Murdered teen's roller coaster of abuse by boyfriend reveals truth about teenage violence
Loving in Fear: KSAT series confronting domestic violence
SAN ANTONIO – The relationship started when Erin Castro was 16 — a young, impressionable girl with dreams and ambitions.
It ended when on her 19th birthday, after she was murdered by a man her family said should never have been in her life.
Castro's older sister, Ashley Rios, laid out a history that reveals a teenage girl drowning in a world of insecurity and abuse.
Castro had a loving family, a passion for animals and a painful secret.
Rios remembers when Castro began changing.
"It started with bringing her down, her insecurities. 'You're gaining weight.' (He was) just calling her ugly names on the phone," she said.
Rios said Castro's boyfriend, Josh Garcia, poked at insecurities that already plague today's teenage girls.
"She believed him, and I feel like that's what happens to all these young girls. Weight is a big deal for these girls — and makeup. Erin actually didn't start wearing makeup until after they were dating," Rios said.
Through it all, Castro kept up her school work and seemed OK. Rios had no idea her sister was in danger until the first attack happened.
"She was starting to push away from him. She said they went driving around and he had gotten upset. (He) parked the car, started wailing on her," Rios said, showing a picture of Castro in a wheelchair at the hospital after the attack.
Garcia was convicted of aggravated assault and given two years' probation.
Castro cut contact for a long time.
"He made his way back in her life. She had hid it from all of us. She said, 'He's changed,'" Rios said.
By the time Rios found out, the verbal abuse had returned.
"I was scared for her," Rios said. "But instead of blowing up on her — because you know when you tell a teenager 'you can't talk to him' or 'you can't be friends with him,' what are they going to do? Do it behind your back — I wanted her to know it was OK to tell me. She was strong."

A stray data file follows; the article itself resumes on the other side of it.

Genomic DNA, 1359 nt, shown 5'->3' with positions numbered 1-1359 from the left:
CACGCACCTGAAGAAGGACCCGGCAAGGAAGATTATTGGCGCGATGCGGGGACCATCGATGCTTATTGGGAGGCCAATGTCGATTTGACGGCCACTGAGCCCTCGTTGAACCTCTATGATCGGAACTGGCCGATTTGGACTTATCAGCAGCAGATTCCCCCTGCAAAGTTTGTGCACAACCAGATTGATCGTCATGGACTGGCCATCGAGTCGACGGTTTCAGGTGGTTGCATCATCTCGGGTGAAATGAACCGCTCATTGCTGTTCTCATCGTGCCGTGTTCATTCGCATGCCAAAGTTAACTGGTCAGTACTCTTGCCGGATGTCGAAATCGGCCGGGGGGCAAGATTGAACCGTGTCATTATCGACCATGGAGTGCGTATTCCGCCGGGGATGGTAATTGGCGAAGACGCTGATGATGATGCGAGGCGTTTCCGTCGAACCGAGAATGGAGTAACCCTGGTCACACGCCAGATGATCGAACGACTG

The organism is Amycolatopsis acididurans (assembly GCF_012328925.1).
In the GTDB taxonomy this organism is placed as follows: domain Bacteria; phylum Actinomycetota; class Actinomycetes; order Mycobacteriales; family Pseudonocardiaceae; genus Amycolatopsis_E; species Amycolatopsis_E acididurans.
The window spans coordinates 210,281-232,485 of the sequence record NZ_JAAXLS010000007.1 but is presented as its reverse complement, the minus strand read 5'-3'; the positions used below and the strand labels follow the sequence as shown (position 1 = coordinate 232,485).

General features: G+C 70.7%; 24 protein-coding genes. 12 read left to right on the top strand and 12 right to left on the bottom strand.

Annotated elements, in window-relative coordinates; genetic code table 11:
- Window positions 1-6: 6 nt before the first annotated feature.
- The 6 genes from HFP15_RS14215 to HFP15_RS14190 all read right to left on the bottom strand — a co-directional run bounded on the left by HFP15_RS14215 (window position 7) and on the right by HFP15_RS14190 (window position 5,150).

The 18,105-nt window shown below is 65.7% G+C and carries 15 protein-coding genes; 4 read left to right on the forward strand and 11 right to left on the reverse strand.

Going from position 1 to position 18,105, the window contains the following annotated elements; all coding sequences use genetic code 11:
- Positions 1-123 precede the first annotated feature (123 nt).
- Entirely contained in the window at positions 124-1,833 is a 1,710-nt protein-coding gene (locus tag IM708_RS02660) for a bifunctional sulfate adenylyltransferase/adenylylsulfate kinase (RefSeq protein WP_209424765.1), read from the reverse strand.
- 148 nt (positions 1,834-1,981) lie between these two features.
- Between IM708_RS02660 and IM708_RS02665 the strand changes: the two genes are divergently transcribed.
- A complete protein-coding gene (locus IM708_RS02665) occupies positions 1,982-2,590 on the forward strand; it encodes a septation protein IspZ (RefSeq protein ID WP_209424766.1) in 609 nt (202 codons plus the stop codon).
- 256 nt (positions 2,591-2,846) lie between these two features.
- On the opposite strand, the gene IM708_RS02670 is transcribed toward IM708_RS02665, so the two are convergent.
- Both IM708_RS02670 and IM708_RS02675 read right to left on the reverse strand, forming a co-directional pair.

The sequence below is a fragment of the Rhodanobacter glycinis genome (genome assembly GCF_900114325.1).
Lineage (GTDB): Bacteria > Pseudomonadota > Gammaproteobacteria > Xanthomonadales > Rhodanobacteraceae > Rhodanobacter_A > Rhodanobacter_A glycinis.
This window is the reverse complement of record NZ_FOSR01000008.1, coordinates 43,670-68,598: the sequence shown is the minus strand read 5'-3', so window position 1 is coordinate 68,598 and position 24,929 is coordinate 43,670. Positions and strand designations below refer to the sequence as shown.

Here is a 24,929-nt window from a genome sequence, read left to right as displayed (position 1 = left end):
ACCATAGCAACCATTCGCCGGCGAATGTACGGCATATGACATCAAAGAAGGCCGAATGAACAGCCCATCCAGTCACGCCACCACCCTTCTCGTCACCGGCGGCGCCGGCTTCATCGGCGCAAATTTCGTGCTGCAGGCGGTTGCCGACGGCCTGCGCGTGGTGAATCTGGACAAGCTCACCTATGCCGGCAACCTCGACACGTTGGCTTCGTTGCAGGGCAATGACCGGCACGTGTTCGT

Castro was strong enough to do the scariest thing -- leave.
"She was, like, 'I want to go to school.' Her mind was set that she was done," Rios said.
On Sept. 3, Garcia wanted to talk. It was like deja vu in his car again. He was angry; she was done.
Garcia's arrest affidavit said he stabbed Erin, then ran her over with his car so she wouldn't call police. He was charged with murder and remains in the Bexar County Jail on a $200,000 bond.
Since then, Rios has learned from the National Resource Center on Domestic Violence that, every year, about 1.5 million high school students nationwide experience physical abuse from a dating partner.
Three out of four parents have never talked to their children about domestic violence.
"If you're hurting, whether it's emotionally or physically, I think you should just come out and say it. Say it to anything. 'OK, now I've said it to my stuffed animal or my pet. Now let me try and say it to somebody else,'" Rios said.
Rios said time matters. The longer abusive relationships go on, the more dangerous they become. She wants young survivors to know that control, violence and fear are not love.
Anyone who is suffering abuse or knows someone who needs help can find a list of resources at www.ksat.com/domesticviolence.
EDITOR'S NOTE: Following this article’s publication, Courtney said viewers’ comments have helped her identify other stories and angles that she plans to explore in upcoming stories for this series. She reflected on this process in a video that later aired on KSAT’s News at 9. You can find the News at 9 — and all of KSAT’s newscasts and local programming — on your favorite streaming device.
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